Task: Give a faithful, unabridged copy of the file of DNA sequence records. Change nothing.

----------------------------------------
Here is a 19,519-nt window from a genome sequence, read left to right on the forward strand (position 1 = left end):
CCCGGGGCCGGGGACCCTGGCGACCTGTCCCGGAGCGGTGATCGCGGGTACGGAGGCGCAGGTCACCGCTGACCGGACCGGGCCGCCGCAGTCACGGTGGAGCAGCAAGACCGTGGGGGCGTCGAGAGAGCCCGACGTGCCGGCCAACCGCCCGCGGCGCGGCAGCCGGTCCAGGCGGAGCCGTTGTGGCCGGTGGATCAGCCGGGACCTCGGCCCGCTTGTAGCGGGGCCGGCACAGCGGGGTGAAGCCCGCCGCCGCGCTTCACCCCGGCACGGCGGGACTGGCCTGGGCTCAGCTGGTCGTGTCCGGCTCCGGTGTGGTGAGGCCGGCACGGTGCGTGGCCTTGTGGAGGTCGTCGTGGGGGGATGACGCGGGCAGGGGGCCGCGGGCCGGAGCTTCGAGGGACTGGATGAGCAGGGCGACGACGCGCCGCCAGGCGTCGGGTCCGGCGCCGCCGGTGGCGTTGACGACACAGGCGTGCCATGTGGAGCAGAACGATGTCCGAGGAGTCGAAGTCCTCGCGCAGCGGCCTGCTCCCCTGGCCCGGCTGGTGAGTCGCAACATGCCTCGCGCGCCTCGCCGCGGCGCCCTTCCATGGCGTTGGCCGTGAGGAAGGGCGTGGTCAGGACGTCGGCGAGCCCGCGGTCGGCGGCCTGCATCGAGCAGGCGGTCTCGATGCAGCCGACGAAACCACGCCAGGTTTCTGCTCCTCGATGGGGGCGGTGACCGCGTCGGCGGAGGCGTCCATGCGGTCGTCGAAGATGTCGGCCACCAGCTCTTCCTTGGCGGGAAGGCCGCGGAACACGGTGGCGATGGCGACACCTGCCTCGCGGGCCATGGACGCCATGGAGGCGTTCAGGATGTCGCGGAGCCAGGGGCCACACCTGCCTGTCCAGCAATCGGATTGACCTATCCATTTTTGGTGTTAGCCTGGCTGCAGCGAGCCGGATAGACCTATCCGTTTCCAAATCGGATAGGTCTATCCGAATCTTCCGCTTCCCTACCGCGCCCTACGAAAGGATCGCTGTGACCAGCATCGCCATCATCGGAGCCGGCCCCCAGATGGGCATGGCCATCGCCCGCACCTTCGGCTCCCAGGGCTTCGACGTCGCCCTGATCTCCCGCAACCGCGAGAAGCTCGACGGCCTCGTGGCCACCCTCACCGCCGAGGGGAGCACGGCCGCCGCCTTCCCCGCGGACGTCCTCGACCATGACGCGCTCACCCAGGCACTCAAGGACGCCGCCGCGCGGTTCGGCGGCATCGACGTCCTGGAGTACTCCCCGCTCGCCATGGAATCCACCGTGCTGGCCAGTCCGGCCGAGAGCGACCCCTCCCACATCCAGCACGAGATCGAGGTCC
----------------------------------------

Here is a 19,519-nt window from a genome sequence, read left to right on the forward strand (position 1 = left end):
CCCGGGGCCGGGGACCCTGGCGACCTGTCCCGGAGCGGTGATCGCGGGTACGGAGGCGCAGGTCACCGCTGACCGGACCGGGCCGCCGCAGTCACGGTGGAGCAGCAAGACCGTGGGGGCGTCGAGAGAGCCCGACGTGCCGGCCAACCGCCCGCGGCGCGGCAGCCGGTCCAGGCGGAGCCGTTGTGGCCGGTGGATCAGCCGGGACCTCGGCCCGCTTGTAGCGGGGCCGGCACAGCGGGGTGAAGCCCGCCGCCGCGCTTCACCCCGGCACGGCGGGACTGGCCTGGGCTCAGCTGGTCGTGTCCGGCTCCGGTGTGGTGAGGCCGGCACGGTGCGTGGCCTTGTGGAGGTCGTCGTGGGGGGATGACGCGGGCAGGGGGCCGCGGGCCGGAGCTTCGAGGGACTGGATGAGCAGGGCGACGACGCGCCGCCAGGCGTCGGGTCCGGCGCCGCCGGTGGCGTTGACGACACAGGCGTGCCATGTGGAGCAGAACGATGTCCGAGGAGTCGAAGTCCTCGCGCAGCGGCCTGCTCCCCTGGCCCGGCTGGTGAGTCGCAACATGCCTCGCGCGCCTCGCCGCGGCGCCCTTCCATGGCGTTGGCCGTGAGGAAGGGCGTGGTCAGGACGTCGGCGAGCCCGCGGTCGGCGGCCTGCATCGAGCAGGCGGTCTCGATGCAGCCGACGAAACCACGCCAGGTTTCTGCTCCTCGATGGGGGCGGTGACCGCGTCGGCGGAGGCGTCCATGCGGTCGTCGAAGATGTCGGCCACCAGCTCTTCCTTGGCGGGAAGGCCGCGGAACACGGTGGCGATGGCGACACCTGCCTCGCGGGCCATGGACGCCATGGAGGCGTTCAGGATGTCGCGGAGCCAGGGGCCACACCTGCCTGTCCAGCAATCGGATTGACCTATCCATTTTTGGTGTTAGCCTGGCTGCAGCGAGCCGGATAGACCTATCCGTTTCCAAATCGGATAGGTCTATCCGAATCTTCCGCTTCCCTACCGCGCCCTACGAAAGGATCGCTGTGACCAGCATCGCCATCATCGGAGCCGGCCCCCAGATGGGCATGGCCATCGCCCGCACCTTCGGCTCCCAGGGCTTCGACGTCGCCCTGATCTCCCGCAACCGCGAGAAGCTCGACGGCCTCGTGGCCACCCTCACCGCCGAGGGGAGCACGGCCGCCGCCTTCCCCGCGGACGTCCTCGACCATGACGCGCTCACCCAGGCACTCAAGGACGCCGCCGCGCGGTTCGGCGGCATCGACGTCCTGGAGTACTCCCCGCTCGCCATGGAATCCACCGTGCTGGCCAGTCCGGCCGAGAGCGACCCCTCCCACATCCAGCACGAGATCGAGGTCC